I heard ‘Don’t let cancer define you’ a few times during my cancer treatments. My goal certainly wasn’t to let cancer define me but it just kinda overtook every thought in my head on its own. Once that monster was out of its cage, it was impossible to put it back in. Everything else had to be put on hold – whether temporarily, or permanently. At the time I wasn’t sure which one it was going to be.
I’m a pretty normal woman. I can handle myself, and throughout my life always have done what I can to help others with work, business, move a couch or whatever. Need help? Just ask. And that was my approach as I went into cancer treatment- to document the experience in an effort to help some future patient in my situation. To keep things positive, yet realistic and with a wee bit of humor too. I created a blog I kept up with, until the dreaded chemo brain and overall depression of the situation took me down a few weeks later.
“Just take care of YOU.” That’s what I was told repeatedly. I tried to continue to do that, and to be “normal”, but eventually, I had to accept that certain things were out of my control. Hanging on and praying for this all to end was all I could focus on, whether I liked it or not, and I could barely even focus on that.
All I could think about was cancer. And treatments. And the next appointment. And the never ending mind games of: was I gonna die? What were these side effects doing to me? Where these effects going to be permanent? Was the chemo working? Do I want to be buried if I die? Where do I want to be buried? What will happen to my family? On and on and on, day in, day out. Week in, week out, with no relief mentally. Those were my thoughts, 24/7, for months. Little else was on my mind and I had extreme difficulty thinking or talking about anything else. I was sure people were sick of hearing it, so I often just sat in silence and let the thoughts run wild with me. This is very bad idea which I don’t recommend…but I know that silencing those thoughts are much easier said than done.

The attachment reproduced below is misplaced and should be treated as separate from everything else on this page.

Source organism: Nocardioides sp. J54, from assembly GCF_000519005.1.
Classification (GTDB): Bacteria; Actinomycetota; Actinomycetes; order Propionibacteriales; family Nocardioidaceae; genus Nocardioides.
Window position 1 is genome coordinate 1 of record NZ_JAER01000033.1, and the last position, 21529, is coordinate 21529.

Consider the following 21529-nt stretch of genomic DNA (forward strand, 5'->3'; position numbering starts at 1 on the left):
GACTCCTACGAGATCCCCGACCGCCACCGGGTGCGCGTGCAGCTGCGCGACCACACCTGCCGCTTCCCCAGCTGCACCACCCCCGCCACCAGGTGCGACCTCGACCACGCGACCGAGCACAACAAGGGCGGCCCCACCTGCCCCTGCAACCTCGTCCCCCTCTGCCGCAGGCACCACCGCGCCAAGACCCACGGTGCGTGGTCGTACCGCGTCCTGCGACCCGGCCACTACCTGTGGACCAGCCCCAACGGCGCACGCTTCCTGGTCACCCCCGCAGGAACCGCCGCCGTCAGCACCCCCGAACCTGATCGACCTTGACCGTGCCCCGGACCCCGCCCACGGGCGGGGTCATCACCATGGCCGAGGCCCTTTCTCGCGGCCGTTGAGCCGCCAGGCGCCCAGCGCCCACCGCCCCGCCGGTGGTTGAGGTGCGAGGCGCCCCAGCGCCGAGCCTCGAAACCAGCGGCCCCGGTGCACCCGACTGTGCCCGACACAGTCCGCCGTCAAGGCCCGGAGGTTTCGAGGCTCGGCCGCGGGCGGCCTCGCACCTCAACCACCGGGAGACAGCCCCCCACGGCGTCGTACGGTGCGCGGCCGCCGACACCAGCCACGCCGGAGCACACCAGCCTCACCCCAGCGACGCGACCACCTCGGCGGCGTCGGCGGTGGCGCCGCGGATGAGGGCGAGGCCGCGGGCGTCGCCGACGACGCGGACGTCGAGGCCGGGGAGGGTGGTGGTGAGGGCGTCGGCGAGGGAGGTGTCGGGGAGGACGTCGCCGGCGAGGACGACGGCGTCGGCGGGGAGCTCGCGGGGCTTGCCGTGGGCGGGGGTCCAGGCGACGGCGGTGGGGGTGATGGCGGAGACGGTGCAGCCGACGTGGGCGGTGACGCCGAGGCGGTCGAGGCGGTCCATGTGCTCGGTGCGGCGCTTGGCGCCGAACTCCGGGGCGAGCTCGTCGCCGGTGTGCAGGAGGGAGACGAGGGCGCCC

People continued to tell me “Don’t let this define you”…but I did for a very long time, except not willingly or consciously. Eventually, it passed naturally, and other aspects of “normal life” worked its way back in as things calmed down. Does cancer define me? No. Is it part of my story? Undeniably. It’s not something I’m embarrassed of, shy about or afraid to talk about. There’s more to me, more to any of us, than just cancer. But it has an effect on our lives whether we share it publicly or not. I know I’ve changed as a person since my experience. I choose to use the experience to empower myself and fuel my anger towards what happened to me to do my part to fight back, either on my own behalf, which is still daily, or on the behalf of others. So no, it doesn’t define me as a person. But it definitely defines the fuel for my purpose and actions every day.
I have cancer.
I am not my cancer.